Jerusalem: Ecumenical or Jewish capital?

Βυ Pissias Vangelis*

[…]  How lonely sits the city that was full of people! How like a widow has she become, she who was great among the nations! She who was a princess among the provinces has become a slave. […] Alas! The Lord has covered  Daughter Zion (Jerusalem) with his anger. He has thrown down the splendor of Israel from heaven to earth; he did not protect his temple […]  Her city gates have fallen to the ground; he smashed to bits the bars that lock her gates. Her king and princes were taken into exile; […]”
Prophet Jeremiah (Lamentations 1, 2)

Jerusalem, since its birth, flourished but was also destroyed many times. Its total destruction, by the Babylonians, is described in psalms of the Old Testament where the prophet Jeremiah (587 BC) laments it but also criticizes the arrogance of its Jews rulers and the joint responsibility of the then citizens, the Israelites as he mentions, for the resulting destruction (psalm 137). The humbles only among the population, exhausted during their 50 years exile[1] but not the privileged who didn’t came back, because in Babylon they managed to prosper, are mentioned by the psalm; Their anguish due to the uprooting is   expressed by their own words:

“…if I forget you, Jerusalem, let my right hand wither!  Let my tongue cling to the roof of my mouth…”

Jeremiah was taken against his will to Egypt by some of the Jews who feared reprisal from the Babylonians. Even in Egypt he continued to rebuke his fellow exiles. Jeremiah  was stoned to death by his exasperated  fellow countrymen in Egypt. (Encyclopedia Britannica). As it happened 22 years ago, when the only  pragmatic and longsighted Israeli prime minister Yitzhak Rabin was killed,  being considered as a negationist  of the Zionist expansive project,  by a fanatic of his same religion .

Irrational but real, both met the fate we Greeks  reserved to our  first Governor Ioannis Kapodistrias,   right after  the War of Independence (1831).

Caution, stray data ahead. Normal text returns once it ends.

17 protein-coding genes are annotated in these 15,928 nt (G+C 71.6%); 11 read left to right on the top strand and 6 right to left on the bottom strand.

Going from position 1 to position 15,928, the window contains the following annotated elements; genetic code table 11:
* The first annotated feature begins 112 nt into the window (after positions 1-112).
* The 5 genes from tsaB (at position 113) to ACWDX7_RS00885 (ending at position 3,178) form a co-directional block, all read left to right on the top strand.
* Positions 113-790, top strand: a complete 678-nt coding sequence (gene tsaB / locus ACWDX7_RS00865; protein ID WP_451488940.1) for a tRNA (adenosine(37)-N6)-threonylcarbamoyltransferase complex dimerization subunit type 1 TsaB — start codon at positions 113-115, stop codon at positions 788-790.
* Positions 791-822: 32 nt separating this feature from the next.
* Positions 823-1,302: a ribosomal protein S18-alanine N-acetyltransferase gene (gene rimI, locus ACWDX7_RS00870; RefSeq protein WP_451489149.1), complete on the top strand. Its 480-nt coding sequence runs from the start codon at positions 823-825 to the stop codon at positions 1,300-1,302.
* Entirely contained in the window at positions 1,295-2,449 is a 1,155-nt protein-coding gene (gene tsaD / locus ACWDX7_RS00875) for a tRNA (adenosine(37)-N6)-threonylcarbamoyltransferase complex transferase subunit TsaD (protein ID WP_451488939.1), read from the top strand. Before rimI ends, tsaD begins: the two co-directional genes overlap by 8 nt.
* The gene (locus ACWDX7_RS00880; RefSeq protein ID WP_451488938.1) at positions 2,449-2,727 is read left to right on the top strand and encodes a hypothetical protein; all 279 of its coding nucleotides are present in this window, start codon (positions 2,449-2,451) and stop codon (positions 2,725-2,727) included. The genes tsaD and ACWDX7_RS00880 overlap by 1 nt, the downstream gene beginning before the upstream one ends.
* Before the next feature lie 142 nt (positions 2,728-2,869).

Read also:
Henry Kissinger’s role in the tragedy of Cyprus

# # #

November 1947, almost 70 years ago, the 181   U.N. resolution legitimized  the   occupation of the   bigger part  of Palestine. The imposed territorial division founded an overprotected neophyte Israeli state and a small, weak, virtual Palestinian state. An exile of 760.000 Palestinians[2]  followed; Nevertheless, although UN resolution aimed at a progressive disappearance of the  deliberately non sustainable Palestinian state, concerning Jerusalem decided otherwise, defining a specific multiethnic, multireligious  regime (corpus separatum). That distinction didn’t came up, obviously, as a result of moral considerations but: a) as an acknowledgment of the  de facto  multicultural composition of Jerusalem’s population,  b) as a compensation towards Arab regimes, most of them under mandatory regime and, c) as a symbolic act of geopolitical end.

“If I forget you, Jerusalem” that is to say if I do not remember the most precious that I have, if I exchange it with anything else, then let me be punished…”

        Fyodor Dostoyevsky (Karamazov  brothers, chapter 7) 

In the case of this outstanding work of worldwide literature, Jerusalem is Iliousha[3], the child that perceives his imminent death and calmly begs his father not to forget him and to visit his grave in the evenings. But, he also invites his father -unique moment in literature-   to replace him after death by adopting another child. The words quoted above are the father’s answer…

Jerusalem, in the aforementioned work, is the unforgettable and irreplaceable value that nestles in the life of every true human being for whatever most precious he has in this life…

Dostoyevsky is followed, 60 years later, by the great American author William Faulkner who published (1939) his novel  the novel “If I Forget Thee, Jerusalem”. Ten years later (1949) in his speech during the Nobel Prize in Literature awarding ceremony, he referred to the meaning and the  message of his  the work with the following words: